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Fertility and development: the roles of schooling and family production

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  • William Lord
  • Peter Rangazas

Abstract

This paper presents a quantitative theory of development that highlights three mechanisms that relate schooling, fertility, and growth. First, we point out that in the early stages of development, fertility and schooling may rise together as the schooling of younger children increases their relative contribution to family income when they turn working age. Second, the model contains a supply-side theory of schooling that generates a rise in schooling independent of technological change. Third, we introduce a direct negative effect of industrialization on fertility that does not operate through human capital and the quantity-quality tradeoff. An initial quantitative assessment of the theoretical mechanisms is conducted by calibrating and applying the model to United States history from 1800 to 2000. We find that the demise in family production is an important factor reducing fertility in the 19th century and schooling of older children is dominant factor reducing fertility in the 20th century. The same model is applied to England from 1740 to 1940, where we offer two complimentary explanations for the rise in fertility from 1740 to 1820. The first is based on the rapid expansion in the cottage industry and the second on the increased relative productivity of children. We also find that the subsequent fall in fertility from 1820 to 1940 cannot be explained without introducing child labor/compulsory schooling laws. Copyright Springer Science+Business Media, LLC 2006

Suggested Citation

  • William Lord & Peter Rangazas, 2006. "Fertility and development: the roles of schooling and family production," Journal of Economic Growth, Springer, vol. 11(3), pages 229-261, September.
  • Handle: RePEc:kap:jecgro:v:11:y:2006:i:3:p:229-261
    DOI: 10.1007/s10887-006-9005-8
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    Cited by:

    1. Hideki Nakamura, 2015. "The Effects of Child Mortality Changes on Two Income Groups and Macroeconomics," KIER Working Papers 920, Kyoto University, Institute of Economic Research.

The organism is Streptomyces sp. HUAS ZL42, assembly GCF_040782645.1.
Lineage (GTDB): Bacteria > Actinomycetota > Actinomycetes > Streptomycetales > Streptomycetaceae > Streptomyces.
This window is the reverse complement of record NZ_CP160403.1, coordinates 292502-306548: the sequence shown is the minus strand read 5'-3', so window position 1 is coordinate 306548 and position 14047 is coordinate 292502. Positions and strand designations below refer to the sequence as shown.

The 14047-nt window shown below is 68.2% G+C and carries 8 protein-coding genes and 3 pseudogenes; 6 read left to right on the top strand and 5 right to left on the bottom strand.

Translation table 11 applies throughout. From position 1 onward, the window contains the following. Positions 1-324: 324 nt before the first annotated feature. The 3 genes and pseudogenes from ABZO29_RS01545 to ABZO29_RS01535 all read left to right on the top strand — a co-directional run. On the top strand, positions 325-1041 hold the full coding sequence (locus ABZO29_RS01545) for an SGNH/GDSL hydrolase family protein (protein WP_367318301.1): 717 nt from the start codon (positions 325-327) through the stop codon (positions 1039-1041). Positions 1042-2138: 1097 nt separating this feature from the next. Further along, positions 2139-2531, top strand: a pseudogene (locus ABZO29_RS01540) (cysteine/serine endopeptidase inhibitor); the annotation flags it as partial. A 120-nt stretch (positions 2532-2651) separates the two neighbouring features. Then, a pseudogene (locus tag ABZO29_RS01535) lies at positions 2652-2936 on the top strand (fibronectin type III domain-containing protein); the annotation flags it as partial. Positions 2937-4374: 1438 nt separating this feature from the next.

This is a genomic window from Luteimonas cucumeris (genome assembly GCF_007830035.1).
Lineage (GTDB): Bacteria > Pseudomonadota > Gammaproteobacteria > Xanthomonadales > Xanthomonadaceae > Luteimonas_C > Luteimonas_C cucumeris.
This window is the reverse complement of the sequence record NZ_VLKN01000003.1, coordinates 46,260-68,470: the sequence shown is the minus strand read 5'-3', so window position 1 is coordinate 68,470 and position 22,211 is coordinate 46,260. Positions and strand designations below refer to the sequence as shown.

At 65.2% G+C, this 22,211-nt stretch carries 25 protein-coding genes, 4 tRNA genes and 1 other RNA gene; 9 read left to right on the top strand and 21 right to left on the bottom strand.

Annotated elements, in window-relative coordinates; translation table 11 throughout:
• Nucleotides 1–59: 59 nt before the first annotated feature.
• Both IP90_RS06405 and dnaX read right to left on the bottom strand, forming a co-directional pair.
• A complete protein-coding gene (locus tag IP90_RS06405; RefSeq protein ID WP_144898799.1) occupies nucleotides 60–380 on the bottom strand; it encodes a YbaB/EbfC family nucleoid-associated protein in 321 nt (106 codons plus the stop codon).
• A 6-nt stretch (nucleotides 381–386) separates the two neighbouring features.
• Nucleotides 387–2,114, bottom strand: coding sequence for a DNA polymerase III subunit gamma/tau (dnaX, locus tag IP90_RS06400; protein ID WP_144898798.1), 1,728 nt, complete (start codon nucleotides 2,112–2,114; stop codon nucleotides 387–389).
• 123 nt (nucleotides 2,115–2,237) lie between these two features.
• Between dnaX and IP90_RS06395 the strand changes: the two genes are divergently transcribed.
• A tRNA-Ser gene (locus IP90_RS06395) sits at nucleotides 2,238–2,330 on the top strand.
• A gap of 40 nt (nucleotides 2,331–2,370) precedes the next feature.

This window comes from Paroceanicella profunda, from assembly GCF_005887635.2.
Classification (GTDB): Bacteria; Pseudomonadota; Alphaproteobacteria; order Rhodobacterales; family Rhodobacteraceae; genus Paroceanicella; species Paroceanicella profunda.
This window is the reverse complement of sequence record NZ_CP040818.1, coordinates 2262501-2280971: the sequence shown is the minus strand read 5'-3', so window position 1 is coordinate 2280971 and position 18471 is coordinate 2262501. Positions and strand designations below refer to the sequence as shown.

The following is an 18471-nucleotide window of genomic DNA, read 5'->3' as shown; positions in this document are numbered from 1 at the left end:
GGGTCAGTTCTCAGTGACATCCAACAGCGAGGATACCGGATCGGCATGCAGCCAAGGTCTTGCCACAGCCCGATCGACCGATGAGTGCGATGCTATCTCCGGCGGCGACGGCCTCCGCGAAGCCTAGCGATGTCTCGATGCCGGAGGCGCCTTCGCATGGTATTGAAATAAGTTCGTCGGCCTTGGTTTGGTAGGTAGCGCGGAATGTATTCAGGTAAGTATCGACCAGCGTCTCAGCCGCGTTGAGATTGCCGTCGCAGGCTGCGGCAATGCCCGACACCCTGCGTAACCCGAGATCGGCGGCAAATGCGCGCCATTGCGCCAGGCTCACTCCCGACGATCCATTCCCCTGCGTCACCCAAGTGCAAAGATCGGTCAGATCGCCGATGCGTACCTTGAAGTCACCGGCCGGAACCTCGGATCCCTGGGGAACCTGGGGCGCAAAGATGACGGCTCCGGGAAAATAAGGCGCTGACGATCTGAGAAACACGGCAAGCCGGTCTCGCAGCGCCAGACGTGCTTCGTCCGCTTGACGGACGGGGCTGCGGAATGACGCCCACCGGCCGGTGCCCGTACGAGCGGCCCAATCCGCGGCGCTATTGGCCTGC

2. Masako Kimura & Daishin Yasui, 2009. "Production Structure, Household Time Allocation, and Fertility," KIER Working Papers 684, Kyoto University, Institute of Economic Research.
    3. Sibabrata Das & Alex Mourmouras & Peter Rangazas, 2018. "Wage and Fertility Gaps in Dual Economies," Springer Texts in Business and Economics, in: Economic Growth and Development, edition 2, chapter 7, pages 191-227, Springer.
    4. Ho, Chi Pui, 2016. "Rise of Women in Unified Growth Theory: French Development Process and Policy Implications," MPRA Paper 73864, University Library of Munich, Germany.
    5. Gargi Bhattacharya & Sushil K. Haldar, 2012. "Poverty, Fertility and Child Labor: Does Demand Theory of Fertility Matter? An Exploratory Study in India," International Journal of Business and Social Research, MIR Center for Socio-Economic Research, vol. 2(3), pages 91-98, June.
    6. Matthias Cinyabuguma & Bill Lord & Christelle Viauroux, 2012. "Revolution in U.S. Fertility, Schooling and Women's Work, 1875-1940: Assessing Proposed Explanations," UMBC Economics Department Working Papers 12-04, UMBC Department of Economics, revised 30 Aug 2013.
    7. Agénor, Pierre-Richard & Canuto, Otaviano, 2015. "Gender equality and economic growth in Brazil: A long-run analysis," Journal of Macroeconomics, Elsevier, vol. 43(C), pages 155-172.
    8. Masako Kimura & Daishin Yasui, 2010. "The Galor–Weil gender-gap model revisited: from home to market," Journal of Economic Growth, Springer, vol. 15(4), pages 323-351, December.
    9. Kamhon Kan & Myoung‐Jae Lee, 2018. "The Effects Of Education On Fertility: Evidence From Taiwan," Economic Inquiry, Western Economic Association International, vol. 56(1), pages 343-357, January.
    10. Alex Mourmouras & Peter Rangazas, 2009. "Reconciling Kuznets and Habbakuk in a unified growth theory," Journal of Economic Growth, Springer, vol. 14(2), pages 149-181, June.
    11. Galor, Oded, 2007. "Multiple growth regimes - Insights from unified growth theory," Journal of Macroeconomics, Elsevier, vol. 29(3), pages 470-475, September.
    12. Masako Kimura & Daishin Yasui, 2012. "Public Policy and the Income-Fertility Relationship in Economic Development," KIER Working Papers 834, Kyoto University, Institute of Economic Research.
    13. Salam Abdus & Peter Rangazas, 2011. "Adult Nutrition and Growth," Review of Economic Dynamics, Elsevier for the Society for Economic Dynamics, vol. 14(4), pages 636-649, October.
    14. Gözgör, Giray & Bilgin, Mehmet Huseyin & Rangazas, Peter, 2019. "Economic Uncertainty and Fertility," GLO Discussion Paper Series 360, Global Labor Organization (GLO).
    15. Matthias Cinyabuguma & Bill Lord & Christelle Viauroux, 2009. "Schooling, Fertility, and Married Female Labor Supply: What Role for Health?," UMBC Economics Department Working Papers 09-108, UMBC Department of Economics.
    16. Akira Yakita, 2010. "Human capital accumulation, fertility and economic development," Journal of Economics, Springer, vol. 99(2), pages 97-116, March.
    17. Mr. Alex Mourmouras & Mr. Peter Rangazas, 2007. "Wage Gaps and Development: Lessons from U.S. History," IMF Working Papers 2007/105, International Monetary Fund.
    18. Ho, Chi Pui, 2016. "GeoPopulation-Institution Hypothesis: Reconciling American Development Process and Reversal of Fortune within a Unified Growth Framework," MPRA Paper 73863, University Library of Munich, Germany.

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